Dear Professors, Here's What You Need to Know About Your Student With Health Challenges


Dear professors,

I enjoy learning a lot and am grateful for you taking the time to expand my knowledge. I want to be successful and am sure you want your students to succeed as well. I’m not a “normal” student though. You probably received the e-mail from the campus disability office about my accommodations. Yes, I am allowed extra time on tests, absence leniency, and the ability to leave the classroom during class. There are some things I can’t get accommodations for that I want you to know about too.

There are times when I can type and take notes fine. This is rare though. Most of the time I have a finger or knuckle dislocated and both activities are excruciating. This won’t be visible to you and I might not tell you because it happens so often. I often don’t know until the middle of class. If I suddenly stop taking notes, don’t freak out and assume I’m not listening. Chances are, I have turned on the dictation program on my computer to type for me.

I may show up to class in a brace or on crutches. This means I dislocated something — probably doing something that wouldn’t hurt a healthy person. I would prefer to not give you the whole story. I have been ridiculed enough for breaking my hand in yoga and playing charades. Just trust that if my injury will affect my work, I will talk to you myself about accommodations.

Sometimes I have barely dragged myself out of bed to be in class. I will not look my best on these days and will probably answer questions wrong if called on, due to this awful thing called brain fog. If I look like a zombie, please don’t call on me that day.

I am pretty good about communicating when I can’t be in class. There are times though where I might not get the chance to shoot an e-mail or make a phone call. I am not being disrespectful. I was probably rushed off to the OR for a procedure and they frown on taking phones into a sterile environment. The minute I can, you will hear from me.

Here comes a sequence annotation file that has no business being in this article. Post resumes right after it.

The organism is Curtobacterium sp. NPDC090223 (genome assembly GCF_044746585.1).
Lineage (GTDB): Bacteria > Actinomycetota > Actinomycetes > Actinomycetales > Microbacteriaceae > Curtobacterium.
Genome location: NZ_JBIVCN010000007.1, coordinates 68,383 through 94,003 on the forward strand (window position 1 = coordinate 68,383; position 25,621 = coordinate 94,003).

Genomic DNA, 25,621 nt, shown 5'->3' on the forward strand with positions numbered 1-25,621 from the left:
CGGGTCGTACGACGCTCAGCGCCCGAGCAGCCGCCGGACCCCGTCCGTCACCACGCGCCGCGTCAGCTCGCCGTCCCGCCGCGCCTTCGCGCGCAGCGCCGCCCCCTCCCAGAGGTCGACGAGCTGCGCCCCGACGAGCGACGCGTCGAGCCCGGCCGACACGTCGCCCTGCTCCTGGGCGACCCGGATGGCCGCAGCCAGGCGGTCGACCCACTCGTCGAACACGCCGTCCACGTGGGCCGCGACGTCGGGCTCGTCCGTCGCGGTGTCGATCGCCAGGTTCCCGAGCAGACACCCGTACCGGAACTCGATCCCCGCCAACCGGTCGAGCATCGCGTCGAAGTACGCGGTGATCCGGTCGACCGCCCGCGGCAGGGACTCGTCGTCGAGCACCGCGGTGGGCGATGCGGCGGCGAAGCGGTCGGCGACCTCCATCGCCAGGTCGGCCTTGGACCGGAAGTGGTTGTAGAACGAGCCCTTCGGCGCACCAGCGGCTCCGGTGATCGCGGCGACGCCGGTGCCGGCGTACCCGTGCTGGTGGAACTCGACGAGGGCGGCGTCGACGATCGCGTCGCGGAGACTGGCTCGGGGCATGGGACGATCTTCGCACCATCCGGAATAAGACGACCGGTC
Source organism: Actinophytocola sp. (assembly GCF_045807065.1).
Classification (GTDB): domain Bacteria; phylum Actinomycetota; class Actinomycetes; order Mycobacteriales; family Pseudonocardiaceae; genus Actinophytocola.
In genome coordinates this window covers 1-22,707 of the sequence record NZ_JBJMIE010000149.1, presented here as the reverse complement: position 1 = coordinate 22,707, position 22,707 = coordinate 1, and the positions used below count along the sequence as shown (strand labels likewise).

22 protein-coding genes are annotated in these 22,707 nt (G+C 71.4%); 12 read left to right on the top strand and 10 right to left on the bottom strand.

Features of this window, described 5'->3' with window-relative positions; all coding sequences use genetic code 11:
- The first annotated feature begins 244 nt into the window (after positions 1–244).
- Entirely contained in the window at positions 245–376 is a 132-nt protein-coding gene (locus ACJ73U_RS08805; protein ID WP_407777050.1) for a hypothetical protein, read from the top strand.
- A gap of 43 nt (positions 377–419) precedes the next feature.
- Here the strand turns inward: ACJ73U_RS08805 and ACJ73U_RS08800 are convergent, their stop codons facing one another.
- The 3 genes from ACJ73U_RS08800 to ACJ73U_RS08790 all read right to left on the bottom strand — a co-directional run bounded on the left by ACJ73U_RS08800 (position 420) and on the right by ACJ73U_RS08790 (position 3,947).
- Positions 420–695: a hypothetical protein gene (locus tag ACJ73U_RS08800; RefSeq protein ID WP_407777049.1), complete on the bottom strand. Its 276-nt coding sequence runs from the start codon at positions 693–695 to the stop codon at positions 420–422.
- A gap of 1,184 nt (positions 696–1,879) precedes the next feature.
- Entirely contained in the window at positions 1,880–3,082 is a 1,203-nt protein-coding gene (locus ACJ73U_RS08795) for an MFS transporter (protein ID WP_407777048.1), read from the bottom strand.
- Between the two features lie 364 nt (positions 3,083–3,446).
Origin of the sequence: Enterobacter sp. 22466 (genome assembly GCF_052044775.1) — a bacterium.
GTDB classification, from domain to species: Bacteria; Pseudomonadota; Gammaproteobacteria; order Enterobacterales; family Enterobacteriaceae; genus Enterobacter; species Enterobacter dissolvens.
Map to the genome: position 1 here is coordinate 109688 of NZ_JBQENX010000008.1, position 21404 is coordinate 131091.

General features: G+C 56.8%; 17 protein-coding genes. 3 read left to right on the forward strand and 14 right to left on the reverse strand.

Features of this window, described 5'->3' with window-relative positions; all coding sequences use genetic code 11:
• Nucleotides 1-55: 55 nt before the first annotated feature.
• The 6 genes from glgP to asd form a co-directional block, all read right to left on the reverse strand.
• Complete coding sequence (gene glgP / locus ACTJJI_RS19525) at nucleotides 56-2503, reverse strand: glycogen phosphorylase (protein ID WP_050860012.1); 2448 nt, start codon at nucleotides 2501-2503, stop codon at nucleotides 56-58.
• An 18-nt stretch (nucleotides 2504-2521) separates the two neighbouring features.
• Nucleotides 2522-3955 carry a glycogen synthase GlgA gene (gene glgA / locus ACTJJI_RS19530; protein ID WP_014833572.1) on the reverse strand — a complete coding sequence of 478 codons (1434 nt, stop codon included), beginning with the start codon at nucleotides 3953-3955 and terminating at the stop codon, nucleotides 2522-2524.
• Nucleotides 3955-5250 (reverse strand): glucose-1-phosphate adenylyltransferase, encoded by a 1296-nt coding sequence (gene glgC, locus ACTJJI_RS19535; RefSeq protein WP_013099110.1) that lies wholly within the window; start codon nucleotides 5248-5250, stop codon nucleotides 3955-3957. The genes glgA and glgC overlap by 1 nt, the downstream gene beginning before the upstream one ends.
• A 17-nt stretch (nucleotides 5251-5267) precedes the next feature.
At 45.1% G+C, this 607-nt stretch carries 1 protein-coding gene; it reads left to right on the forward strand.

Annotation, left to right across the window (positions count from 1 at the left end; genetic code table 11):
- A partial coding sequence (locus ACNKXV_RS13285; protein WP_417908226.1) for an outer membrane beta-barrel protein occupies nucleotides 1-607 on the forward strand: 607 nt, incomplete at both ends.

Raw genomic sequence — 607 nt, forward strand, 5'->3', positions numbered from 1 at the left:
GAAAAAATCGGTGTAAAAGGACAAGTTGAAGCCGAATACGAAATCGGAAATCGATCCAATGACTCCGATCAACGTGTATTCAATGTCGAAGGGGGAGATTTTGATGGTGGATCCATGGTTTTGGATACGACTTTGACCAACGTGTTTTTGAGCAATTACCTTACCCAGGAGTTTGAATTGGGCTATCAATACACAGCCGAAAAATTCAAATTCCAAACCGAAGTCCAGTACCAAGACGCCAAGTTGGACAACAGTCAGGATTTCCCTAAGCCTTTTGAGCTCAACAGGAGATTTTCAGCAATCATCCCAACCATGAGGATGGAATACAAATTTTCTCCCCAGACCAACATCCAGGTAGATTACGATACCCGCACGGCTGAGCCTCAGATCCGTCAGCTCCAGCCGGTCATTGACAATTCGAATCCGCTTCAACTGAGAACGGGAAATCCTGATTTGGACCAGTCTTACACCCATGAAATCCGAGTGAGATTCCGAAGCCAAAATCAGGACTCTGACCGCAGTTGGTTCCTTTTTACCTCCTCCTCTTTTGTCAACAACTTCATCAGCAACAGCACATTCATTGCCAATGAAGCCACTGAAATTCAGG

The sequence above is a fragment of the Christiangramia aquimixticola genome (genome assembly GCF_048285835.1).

When I do have an absence and a doctor’s note excusing me, please don’t ask for more details. If I feel like sharing why I was gone, I will. Some things are just too personal, especially if you are a professor of the opposite sex.

Lastly, you are privy to the information that I am ill. It is not something that I want broadcasted to all of my other classmates or professors. If I feel like sharing with them I will, but please do not expect me to share my experiences in class or assume other people know. I have to trust you with this information to be successful in your class. I know I am not your average student, but that doesn’t mean I am not trying my best to appear to be to everyone else.

I am a person first, a patient second.

I did not choose to be different, it just happened to be the hand I was dealt. Please respect my privacy and contact me directly for questions. Like every other student, I just want to do my best in your class.

Thanks,

Your Chronically Ill Student


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